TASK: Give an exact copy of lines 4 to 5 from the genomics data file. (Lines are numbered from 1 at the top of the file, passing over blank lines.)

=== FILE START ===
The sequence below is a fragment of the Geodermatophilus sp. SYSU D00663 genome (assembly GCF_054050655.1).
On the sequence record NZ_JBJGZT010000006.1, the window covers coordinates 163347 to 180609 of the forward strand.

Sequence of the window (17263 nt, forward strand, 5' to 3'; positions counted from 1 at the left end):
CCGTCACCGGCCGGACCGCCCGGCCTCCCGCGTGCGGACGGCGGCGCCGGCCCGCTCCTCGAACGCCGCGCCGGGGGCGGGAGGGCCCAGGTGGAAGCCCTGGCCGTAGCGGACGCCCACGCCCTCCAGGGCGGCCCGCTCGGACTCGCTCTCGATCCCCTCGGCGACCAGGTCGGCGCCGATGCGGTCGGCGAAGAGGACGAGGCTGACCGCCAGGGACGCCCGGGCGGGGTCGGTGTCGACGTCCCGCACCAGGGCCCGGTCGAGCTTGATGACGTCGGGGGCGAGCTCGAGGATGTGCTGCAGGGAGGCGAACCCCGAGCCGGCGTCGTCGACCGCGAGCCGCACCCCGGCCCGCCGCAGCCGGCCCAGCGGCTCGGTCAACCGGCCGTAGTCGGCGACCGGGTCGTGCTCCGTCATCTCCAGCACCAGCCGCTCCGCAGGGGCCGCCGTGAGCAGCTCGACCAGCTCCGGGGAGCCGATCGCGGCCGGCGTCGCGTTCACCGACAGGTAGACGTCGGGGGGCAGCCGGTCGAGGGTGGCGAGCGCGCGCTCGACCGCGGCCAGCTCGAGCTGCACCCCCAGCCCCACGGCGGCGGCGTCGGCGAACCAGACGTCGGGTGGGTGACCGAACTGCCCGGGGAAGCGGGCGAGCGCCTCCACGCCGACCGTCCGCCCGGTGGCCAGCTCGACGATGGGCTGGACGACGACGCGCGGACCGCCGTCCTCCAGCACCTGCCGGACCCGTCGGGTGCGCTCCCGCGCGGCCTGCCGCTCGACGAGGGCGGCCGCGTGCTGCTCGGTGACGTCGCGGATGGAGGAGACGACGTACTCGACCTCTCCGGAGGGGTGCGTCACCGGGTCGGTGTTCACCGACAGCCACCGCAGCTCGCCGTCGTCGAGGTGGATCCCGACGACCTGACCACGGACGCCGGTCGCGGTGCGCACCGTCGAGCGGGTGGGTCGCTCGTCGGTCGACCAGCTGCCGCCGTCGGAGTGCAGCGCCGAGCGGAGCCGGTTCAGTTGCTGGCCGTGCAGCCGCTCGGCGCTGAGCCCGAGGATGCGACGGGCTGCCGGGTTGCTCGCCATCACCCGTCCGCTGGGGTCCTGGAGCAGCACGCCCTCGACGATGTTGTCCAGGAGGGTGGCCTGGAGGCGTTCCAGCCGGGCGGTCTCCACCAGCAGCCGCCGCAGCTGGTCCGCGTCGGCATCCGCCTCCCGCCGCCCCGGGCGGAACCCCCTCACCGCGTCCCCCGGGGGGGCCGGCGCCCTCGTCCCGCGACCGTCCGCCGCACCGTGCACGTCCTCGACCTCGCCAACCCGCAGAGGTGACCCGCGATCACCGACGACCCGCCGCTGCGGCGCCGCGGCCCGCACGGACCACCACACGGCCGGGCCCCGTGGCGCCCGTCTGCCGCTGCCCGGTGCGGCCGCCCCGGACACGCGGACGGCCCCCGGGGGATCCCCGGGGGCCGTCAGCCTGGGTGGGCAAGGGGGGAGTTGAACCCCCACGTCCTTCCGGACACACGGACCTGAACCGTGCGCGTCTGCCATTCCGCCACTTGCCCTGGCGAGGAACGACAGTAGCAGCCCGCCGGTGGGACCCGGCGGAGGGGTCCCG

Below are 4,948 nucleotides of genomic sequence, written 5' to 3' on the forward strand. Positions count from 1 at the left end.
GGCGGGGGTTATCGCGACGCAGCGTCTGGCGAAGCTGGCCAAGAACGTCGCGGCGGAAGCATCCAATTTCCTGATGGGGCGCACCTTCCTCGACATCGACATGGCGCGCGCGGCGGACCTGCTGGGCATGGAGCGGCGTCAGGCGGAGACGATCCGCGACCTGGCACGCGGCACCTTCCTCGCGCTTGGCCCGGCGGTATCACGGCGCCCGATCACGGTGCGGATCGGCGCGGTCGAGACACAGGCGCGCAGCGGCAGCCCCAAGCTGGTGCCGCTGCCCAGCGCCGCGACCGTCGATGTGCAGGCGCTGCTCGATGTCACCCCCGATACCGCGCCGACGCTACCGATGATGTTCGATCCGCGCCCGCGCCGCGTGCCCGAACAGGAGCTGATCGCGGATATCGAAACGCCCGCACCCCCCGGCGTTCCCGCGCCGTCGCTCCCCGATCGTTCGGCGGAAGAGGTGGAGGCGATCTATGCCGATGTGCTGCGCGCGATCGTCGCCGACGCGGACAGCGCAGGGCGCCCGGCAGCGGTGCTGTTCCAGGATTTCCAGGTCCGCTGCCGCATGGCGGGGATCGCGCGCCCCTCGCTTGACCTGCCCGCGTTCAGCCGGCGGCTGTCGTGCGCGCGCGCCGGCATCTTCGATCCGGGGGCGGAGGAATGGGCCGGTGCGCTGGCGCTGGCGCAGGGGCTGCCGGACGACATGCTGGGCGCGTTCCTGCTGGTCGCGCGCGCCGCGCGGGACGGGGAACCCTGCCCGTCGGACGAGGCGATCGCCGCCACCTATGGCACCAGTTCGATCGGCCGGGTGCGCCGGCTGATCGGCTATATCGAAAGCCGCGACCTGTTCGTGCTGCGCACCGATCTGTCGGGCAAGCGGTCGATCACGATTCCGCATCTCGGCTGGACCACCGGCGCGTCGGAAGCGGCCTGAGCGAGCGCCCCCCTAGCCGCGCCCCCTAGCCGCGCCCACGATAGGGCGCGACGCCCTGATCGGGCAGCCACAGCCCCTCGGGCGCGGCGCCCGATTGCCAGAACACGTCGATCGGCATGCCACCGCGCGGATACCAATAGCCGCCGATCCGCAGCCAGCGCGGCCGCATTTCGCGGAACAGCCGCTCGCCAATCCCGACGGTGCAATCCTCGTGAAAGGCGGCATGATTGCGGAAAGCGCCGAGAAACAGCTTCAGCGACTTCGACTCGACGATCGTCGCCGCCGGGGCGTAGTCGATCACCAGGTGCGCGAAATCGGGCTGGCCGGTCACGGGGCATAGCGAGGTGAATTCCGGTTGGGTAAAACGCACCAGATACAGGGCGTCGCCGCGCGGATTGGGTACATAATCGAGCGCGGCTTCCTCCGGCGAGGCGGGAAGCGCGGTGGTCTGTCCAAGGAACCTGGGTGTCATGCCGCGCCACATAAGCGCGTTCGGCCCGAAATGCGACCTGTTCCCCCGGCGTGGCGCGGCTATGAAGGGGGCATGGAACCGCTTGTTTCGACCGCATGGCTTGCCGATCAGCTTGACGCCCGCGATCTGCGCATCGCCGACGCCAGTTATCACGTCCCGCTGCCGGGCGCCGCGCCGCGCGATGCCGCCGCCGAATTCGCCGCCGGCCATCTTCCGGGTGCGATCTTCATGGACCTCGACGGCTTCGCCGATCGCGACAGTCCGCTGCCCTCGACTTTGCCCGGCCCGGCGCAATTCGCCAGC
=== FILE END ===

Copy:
CCGTCACCGGCCGGACCGCCCGGCCTCCCGCGTGCGGACGGCGGCGCCGGCCCGCTCCTCGAACGCCGCGCCGGGGGCGGGAGGGCCCAGGTGGAAGCCCTGGCCGTAGCGGACGCCCACGCCCTCCAGGGCGGCCCGCTCGGACTCGCTCTCGATCCCCTCGGCGACCAGGTCGGCGCCGATGCGGTCGGCGAAGAGGACGAGGCTGACCGCCAGGGACGCCCGGGCGGGGTCGGTGTCGACGTCCCGCACCAGGGCCCGGTCGAGCTTGATGACGTCGGGGGCGAGCTCGAGGATGTGCTGCAGGGAGGCGAACCCCGAGCCGGCGTCGTCGACCGCGAGCCGCACCCCGGCCCGCCGCAGCCGGCCCAGCGGCTCGGTCAACCGGCCGTAGTCGGCGACCGGGTCGTGCTCCGTCATCTCCAGCACCAGCCGCTCCGCAGGGGCCGCCGTGAGCAGCTCGACCAGCTCCGGGGAGCCGATCGCGGCCGGCGTCGCGTTCACCGACAGGTAGACGTCGGGGGGCAGCCGGTCGAGGGTGGCGAGCGCGCGCTCGACCGCGGCCAGCTCGAGCTGCACCCCCAGCCCCACGGCGGCGGCGTCGGCGAACCAGACGTCGGGTGGGTGACCGAACTGCCCGGGGAAGCGGGCGAGCGCCTCCACGCCGACCGTCCGCCCGGTGGCCAGCTCGACGATGGGCTGGACGACGACGCGCGGACCGCCGTCCTCCAGCACCTGCCGGACCCGTCGGGTGCGCTCCCGCGCGGCCTGCCGCTCGACGAGGGCGGCCGCGTGCTGCTCGGTGACGTCGCGGATGGAGGAGACGACGTACTCGACCTCTCCGGAGGGGTGCGTCACCGGGTCGGTGTTCACCGACAGCCACCGCAGCTCGCCGTCGTCGAGGTGGATCCCGACGACCTGACCACGGACGCCGGTCGCGGTGCGCACCGTCGAGCGGGTGGGTCGCTCGTCGGTCGACCAGCTGCCGCCGTCGGAGTGCAGCGCCGAGCGGAGCCGGTTCAGTTGCTGGCCGTGCAGCCGCTCGGCGCTGAGCCCGAGGATGCGACGGGCTGCCGGGTTGCTCGCCATCACCCGTCCGCTGGGGTCCTGGAGCAGCACGCCCTCGACGATGTTGTCCAGGAGGGTGGCCTGGAGGCGTTCCAGCCGGGCGGTCTCCACCAGCAGCCGCCGCAGCTGGTCCGCGTCGGCATCCGCCTCCCGCCGCCCCGGGCGGAACCCCCTCACCGCGTCCCCCGGGGGGGCCGGCGCCCTCGTCCCGCGACCGTCCGCCGCACCGTGCACGTCCTCGACCTCGCCAACCCGCAGAGGTGACCCGCGATCACCGACGACCCGCCGCTGCGGCGCCGCGGCCCGCACGGACCACCACACGGCCGGGCCCCGTGGCGCCCGTCTGCCGCTGCCCGGTGCGGCCGCCCCGGACACGCGGACGGCCCCCGGGGGATCCCCGGGGGCCGTCAGCCTGGGTGGGCAAGGGGGGAGTTGAACCCCCACGTCCTTCCGGACACACGGACCTGAACCGTGCGCGTCTGCCATTCCGCCACTTGCCCTGGCGAGGAACGACAGTAGCAGCCCGCCGGTGGGACCCGGCGGAGGGGTCCCG

Below are 4,948 nucleotides of genomic sequence, written 5' to 3' on the forward strand. Positions count from 1 at the left end.